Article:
Continuing traking after sync

Sep 10, 2010 at 11:45 AM

Hi Matt,

First and foremost, I have to say your way of making L2SQL able to sustain disconnected scenarii is great and is the only thing that makes me change my whole Data Access layer.

I had a question though for a special context:

- I have a detached object scenario in a Web application (an entity tree is updated through postbacks...).

- At some point, I have to resynchronize the entities with the database.

- I am constrained to log the modifications made to this tree but these modification have to be hooked to this tree before update.

- It has to be done in a transactional way.

In order to do so, I use the synchronization you provide to update the datacontext and check the modification from the data context tracking system. I then add the snew entity containing the modifications declaration to the tree and resynchronize the whole tree to a new datacontext.

First time I tried this : I synchronized my tree against a new datacontext, I got the modification list, added it to the main tree, and tried another synchronization on another new datacontext. However, the first synchronization call had cleared the modified state on the tree and I was not able to get the datacontext modified again.

In your codein this method:


public void SynchroniseWithDataContext(DataContext targetDataContext, bool cascadeDelete)

There is a line



which basically loses the tracking whenever the synchronization is done.

Once commented I managed to make my scenario work, provided that when I submit my datacontext to the database, I actually call the



Method on the tree.

-> So is this a normal behaviour as I may not use your code as intended (I don't actually synchronize everytime to submit the datacontext and this line breaks the tracking as well as synchronizing, disabling the ability to resynchronize later).

Feel free to ask for infomation.



Sep 11, 2010 at 11:27 PM

Hi Eric,

I think I have this right, you want to:

- Sync the changes with the data context 1 (but do not submit changes)

- Find out which records are modified from the data context, add representations of these modifications to the same entity tree

- Sync the changes with the data context 2 and submit changes

I think this should work except it sounds like you are doing synchronization with two different data contexts?  Is there are reason why you don't just synchronize with the same data context?


Regardless, here's some ideas:

1. Use the entity root to return you a list of modification instead of attaching to the datacontext first to identify them

For Example: 

from x in customer.ToEntityTree()

where x.LINQEntityState == EntityState.Modified;

2. If you must do it the way you've been doing it, you can take a snapshot of entity tree (using the Serizalization methods), apply that to the first data context, identify the modifications, and then add the list of modifications to the original entity tree, synchronize that and submit changes.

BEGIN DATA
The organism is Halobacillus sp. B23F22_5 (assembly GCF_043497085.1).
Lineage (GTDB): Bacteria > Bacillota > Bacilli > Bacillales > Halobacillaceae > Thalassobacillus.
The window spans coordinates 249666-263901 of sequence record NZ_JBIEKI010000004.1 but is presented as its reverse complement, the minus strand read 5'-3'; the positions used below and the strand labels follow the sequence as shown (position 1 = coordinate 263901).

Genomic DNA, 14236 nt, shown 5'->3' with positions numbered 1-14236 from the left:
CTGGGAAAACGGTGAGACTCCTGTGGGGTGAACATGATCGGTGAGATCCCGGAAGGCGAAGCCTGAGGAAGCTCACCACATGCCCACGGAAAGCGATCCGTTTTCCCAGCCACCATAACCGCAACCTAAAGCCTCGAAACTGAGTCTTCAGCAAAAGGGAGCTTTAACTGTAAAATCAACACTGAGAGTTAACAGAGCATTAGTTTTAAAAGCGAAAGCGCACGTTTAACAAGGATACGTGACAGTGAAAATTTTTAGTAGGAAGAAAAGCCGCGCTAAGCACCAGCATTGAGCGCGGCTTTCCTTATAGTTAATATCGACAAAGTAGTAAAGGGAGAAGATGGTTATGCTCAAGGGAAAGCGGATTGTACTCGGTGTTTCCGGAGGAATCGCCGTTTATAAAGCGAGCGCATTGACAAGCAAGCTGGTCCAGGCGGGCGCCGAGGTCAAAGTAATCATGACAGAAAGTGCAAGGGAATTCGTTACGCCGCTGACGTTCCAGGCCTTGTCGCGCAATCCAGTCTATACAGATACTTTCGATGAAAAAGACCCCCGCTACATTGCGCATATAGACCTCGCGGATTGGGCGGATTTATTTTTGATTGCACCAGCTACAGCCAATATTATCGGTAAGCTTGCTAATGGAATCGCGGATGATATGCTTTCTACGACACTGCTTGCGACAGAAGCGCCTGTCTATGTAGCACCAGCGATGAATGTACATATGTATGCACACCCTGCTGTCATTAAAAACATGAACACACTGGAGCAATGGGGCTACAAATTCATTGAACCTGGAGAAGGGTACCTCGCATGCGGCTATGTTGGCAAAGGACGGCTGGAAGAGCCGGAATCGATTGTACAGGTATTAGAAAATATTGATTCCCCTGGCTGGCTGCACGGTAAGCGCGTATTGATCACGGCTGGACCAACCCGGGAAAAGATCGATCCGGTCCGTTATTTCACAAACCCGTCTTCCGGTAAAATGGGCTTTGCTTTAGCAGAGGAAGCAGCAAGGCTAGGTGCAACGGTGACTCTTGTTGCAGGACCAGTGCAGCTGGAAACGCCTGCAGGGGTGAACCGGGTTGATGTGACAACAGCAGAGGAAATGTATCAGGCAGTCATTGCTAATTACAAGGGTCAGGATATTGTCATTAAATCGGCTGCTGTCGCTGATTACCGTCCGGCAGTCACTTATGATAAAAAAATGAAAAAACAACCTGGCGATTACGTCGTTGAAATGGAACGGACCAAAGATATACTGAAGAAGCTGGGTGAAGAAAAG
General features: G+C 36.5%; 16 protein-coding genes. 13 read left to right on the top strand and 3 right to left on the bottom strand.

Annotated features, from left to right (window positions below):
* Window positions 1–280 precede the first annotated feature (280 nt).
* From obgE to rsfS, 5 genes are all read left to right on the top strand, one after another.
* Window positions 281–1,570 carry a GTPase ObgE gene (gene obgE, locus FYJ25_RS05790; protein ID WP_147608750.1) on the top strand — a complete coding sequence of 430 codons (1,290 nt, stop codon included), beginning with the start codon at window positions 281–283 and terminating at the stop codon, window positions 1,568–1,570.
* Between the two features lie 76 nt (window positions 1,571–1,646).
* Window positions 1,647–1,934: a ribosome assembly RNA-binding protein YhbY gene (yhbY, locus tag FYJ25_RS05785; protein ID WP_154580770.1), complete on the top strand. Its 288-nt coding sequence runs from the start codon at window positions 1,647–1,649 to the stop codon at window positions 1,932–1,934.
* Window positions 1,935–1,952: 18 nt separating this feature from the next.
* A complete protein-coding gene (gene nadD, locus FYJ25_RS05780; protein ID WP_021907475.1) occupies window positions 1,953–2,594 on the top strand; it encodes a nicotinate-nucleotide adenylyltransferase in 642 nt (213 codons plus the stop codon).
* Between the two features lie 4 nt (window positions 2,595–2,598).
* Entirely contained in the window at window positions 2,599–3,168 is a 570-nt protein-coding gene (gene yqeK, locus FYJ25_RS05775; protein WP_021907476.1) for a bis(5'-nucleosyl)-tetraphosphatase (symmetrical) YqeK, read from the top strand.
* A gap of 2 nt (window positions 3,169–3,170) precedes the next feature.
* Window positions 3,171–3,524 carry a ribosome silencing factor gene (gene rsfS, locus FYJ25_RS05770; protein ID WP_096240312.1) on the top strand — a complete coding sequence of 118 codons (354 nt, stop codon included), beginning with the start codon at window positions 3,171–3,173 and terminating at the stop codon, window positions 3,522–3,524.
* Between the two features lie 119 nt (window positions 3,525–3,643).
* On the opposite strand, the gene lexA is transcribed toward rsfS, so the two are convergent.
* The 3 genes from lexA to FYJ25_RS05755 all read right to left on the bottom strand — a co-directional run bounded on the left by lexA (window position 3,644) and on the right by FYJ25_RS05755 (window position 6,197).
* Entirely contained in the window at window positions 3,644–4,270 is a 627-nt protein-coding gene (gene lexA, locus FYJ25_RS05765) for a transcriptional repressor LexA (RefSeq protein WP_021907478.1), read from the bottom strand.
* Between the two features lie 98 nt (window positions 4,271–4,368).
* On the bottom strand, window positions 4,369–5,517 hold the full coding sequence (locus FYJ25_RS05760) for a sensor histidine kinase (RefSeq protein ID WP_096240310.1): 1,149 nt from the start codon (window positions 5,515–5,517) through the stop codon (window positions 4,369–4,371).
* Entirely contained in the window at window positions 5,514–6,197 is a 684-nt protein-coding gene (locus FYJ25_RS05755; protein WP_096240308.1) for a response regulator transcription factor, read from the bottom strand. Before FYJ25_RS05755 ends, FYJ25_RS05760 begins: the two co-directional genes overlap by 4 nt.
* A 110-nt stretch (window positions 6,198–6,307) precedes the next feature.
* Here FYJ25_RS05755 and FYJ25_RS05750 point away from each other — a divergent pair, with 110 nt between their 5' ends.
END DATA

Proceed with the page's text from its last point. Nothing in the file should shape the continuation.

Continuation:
Sep 13, 2010 at 10:57 AM
Edited Sep 17, 2010 at 9:18 AM

Hi Matt,


Thanks a lot for your reply.

First, I reply to your interrogations:

The reason why is because I have to check once if I have modification, and if some criterion are met (i.e some modifications are done on certain properties), I have to ask the user some additional information before actually persisting. It’s a business requirement.

I then have to rerun the synchronization to make the actual modification on a second datacontext (the first one is lost). Even then, I don’t necessarily have to persist the map, only the modification list might have to be persisted : again, business reqs..


About your hints now:

1. I already use this to know if there is a modification. The fact is that I also need to check every modification on certain properties (not only entities). This functionality is given by the L2SQL framework, but obviously, only for synchronized datacontexts. I didn’t find a way to check for props modifs in an entity (if not checking actual data against old data foreach prop of every entity);

2. I never thought about using clones to do this. This might clearly do the trick. Using copies of the entity tree in order not to alter the one modified by the user until the last moment is a great idea.


One last point, as I have modified your code about the logic of changing the state automatically on sync, it works for my scenario.


I’ll keep you tuned if I manage to modify my code according to your second idea.

Have a nice day.




Edit :

Hi Matt.

I changed my code in order to check changes by synchronizing a copy (thanks for your serialization tips, works like a charm) with my data contexts. It avoid the problem of losing the modification tracking when checking for changes. Everything is working fine. Thanks for the hints in your message and thanks for taking time to respond.